Journalists threatened after finding massive data security lapse

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A video of a Scripps reporter conducting a Google
query that located records posted online listing
sensitive information.

A team of investigative reporters landed in hot water after finding a massive data security lapse that put hundreds of people at serious risk of identity theft.

Journalists for the Scripps News Service notified Lifeline, the federal program for low-income Americans that offers a discounted phone service, within hours of discovering of a gaping security hole that exposed more than 170,000 records related to customers and applicants discovered through a basic Google search, Scripps Howard News Service reports. The “widely available” information involved people from at least 26 states and included Social Security numbers, scans of passports, driver’s licenses, tax records collected for two phone carriers participating in the program: Oklahoma City-based TerraCom Inc. and its affiliate, YourTel America Inc., according to the story.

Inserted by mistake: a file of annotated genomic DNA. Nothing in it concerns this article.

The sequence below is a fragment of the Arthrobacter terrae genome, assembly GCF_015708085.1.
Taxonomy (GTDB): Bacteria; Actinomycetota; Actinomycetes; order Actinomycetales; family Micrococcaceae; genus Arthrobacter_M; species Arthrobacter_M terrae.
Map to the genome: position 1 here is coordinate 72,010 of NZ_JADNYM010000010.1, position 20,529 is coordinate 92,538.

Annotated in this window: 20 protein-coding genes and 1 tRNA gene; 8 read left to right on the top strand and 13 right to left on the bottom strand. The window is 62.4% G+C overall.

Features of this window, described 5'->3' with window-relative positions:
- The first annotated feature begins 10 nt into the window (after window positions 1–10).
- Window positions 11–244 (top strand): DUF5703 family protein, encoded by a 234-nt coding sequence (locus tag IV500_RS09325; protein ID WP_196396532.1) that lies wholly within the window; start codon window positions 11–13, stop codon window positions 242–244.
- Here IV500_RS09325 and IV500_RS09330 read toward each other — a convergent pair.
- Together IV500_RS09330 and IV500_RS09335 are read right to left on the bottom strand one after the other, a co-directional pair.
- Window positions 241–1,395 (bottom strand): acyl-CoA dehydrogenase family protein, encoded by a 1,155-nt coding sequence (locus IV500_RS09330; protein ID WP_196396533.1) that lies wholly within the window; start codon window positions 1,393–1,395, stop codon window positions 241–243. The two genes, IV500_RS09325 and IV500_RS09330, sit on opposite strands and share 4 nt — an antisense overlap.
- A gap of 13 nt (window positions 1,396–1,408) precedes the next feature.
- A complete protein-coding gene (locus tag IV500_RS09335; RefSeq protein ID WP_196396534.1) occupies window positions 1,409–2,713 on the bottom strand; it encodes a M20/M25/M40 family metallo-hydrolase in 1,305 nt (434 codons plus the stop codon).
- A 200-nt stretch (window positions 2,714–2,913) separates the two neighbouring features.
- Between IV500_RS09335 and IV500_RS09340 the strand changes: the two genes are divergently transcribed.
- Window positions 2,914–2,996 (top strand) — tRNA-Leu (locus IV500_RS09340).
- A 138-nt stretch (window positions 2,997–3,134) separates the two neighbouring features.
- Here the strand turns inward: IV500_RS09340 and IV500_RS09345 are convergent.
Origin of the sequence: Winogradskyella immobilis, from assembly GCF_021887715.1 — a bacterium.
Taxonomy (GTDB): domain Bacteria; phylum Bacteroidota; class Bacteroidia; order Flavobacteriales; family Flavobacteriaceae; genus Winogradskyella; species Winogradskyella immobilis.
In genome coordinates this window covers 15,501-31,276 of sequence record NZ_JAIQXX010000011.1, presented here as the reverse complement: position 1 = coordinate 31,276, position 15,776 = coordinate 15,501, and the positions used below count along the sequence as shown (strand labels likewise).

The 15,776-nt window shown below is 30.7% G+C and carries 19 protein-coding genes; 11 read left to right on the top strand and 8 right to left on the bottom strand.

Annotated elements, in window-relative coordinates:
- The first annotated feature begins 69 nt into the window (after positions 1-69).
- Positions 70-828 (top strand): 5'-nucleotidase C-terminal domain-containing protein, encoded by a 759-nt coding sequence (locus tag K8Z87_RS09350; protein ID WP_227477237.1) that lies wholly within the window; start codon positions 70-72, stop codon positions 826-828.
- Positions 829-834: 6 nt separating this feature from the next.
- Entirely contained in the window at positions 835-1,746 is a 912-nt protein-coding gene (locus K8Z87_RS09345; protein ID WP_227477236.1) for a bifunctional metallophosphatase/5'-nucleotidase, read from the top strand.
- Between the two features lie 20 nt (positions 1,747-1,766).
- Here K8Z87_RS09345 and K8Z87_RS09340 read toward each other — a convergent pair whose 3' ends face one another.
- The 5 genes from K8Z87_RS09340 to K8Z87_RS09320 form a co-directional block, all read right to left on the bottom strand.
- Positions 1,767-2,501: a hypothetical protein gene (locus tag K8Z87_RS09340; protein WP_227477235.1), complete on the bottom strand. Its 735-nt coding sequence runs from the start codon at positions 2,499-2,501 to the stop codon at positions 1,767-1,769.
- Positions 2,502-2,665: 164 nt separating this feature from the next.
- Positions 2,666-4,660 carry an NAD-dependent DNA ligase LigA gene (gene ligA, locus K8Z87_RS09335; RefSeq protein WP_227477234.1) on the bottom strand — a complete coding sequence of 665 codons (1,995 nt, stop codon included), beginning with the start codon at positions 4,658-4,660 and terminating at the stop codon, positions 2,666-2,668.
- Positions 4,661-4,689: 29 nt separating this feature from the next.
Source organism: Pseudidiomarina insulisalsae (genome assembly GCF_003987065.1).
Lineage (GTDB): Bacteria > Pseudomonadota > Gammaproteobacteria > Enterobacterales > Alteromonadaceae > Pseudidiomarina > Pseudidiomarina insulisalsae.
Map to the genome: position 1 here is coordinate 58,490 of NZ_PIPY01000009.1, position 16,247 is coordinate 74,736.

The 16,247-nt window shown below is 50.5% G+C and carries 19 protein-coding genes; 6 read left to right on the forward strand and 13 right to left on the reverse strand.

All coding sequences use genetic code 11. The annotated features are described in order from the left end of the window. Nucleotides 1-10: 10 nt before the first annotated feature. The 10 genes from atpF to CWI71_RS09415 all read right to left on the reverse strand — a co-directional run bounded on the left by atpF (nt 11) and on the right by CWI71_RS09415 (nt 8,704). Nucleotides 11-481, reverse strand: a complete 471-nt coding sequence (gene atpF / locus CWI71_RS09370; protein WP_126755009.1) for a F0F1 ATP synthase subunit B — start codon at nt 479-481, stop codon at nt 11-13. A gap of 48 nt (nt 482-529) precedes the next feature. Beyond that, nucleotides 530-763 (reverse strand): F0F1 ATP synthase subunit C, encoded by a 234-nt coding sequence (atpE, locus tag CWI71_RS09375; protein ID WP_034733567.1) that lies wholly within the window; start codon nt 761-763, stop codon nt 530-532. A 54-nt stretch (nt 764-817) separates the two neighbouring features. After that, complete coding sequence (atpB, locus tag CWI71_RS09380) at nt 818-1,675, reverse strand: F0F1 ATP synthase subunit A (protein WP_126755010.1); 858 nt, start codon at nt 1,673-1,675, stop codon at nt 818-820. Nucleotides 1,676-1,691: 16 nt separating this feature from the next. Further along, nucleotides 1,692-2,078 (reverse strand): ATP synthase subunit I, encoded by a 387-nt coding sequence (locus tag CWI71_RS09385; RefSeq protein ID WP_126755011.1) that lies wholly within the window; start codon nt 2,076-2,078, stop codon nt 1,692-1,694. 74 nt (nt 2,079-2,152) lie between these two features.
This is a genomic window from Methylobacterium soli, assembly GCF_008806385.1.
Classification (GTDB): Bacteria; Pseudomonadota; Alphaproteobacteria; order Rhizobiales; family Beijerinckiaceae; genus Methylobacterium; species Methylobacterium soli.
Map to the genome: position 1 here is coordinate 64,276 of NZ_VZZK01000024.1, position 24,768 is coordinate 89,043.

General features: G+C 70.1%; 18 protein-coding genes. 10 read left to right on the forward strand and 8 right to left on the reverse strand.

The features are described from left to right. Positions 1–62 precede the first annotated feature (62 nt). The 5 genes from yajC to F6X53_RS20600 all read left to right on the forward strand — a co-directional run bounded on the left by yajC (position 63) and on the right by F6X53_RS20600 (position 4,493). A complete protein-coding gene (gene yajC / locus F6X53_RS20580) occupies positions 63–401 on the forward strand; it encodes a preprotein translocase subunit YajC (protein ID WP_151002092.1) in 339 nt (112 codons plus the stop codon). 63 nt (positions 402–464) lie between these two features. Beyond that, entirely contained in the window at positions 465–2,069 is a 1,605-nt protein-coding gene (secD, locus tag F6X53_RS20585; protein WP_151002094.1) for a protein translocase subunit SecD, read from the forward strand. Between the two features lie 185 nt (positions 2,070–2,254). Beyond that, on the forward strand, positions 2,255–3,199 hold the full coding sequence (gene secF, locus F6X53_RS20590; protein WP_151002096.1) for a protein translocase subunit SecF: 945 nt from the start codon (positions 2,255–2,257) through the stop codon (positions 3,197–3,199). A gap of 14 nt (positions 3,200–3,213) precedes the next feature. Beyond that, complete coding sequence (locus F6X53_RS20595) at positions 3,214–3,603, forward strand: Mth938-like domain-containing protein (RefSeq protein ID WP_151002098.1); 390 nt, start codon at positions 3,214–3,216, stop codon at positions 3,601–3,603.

Instead of a “thank you,” Jonathan Lee, legal counsel for TerraCom and YourTel, accused the reporters in a letter (PDF) of “numerous violations of the Computer Fraud and Abuse Act,” and claimed that the reporters, not the companies responsible for the data breach, should expect to pay any fines related to the leak, the Scripps Howard News Service reports.

David Giles, Scripps’ deputy general counsel, responded in a letter (PDF) to the accusation that the reporters “hacked” the information by calling on the companies to stop the “name calling and the legal posturing” and instead address the “apparent careless security practices” raised by the story, according to the report.

Hat tip: Slate.

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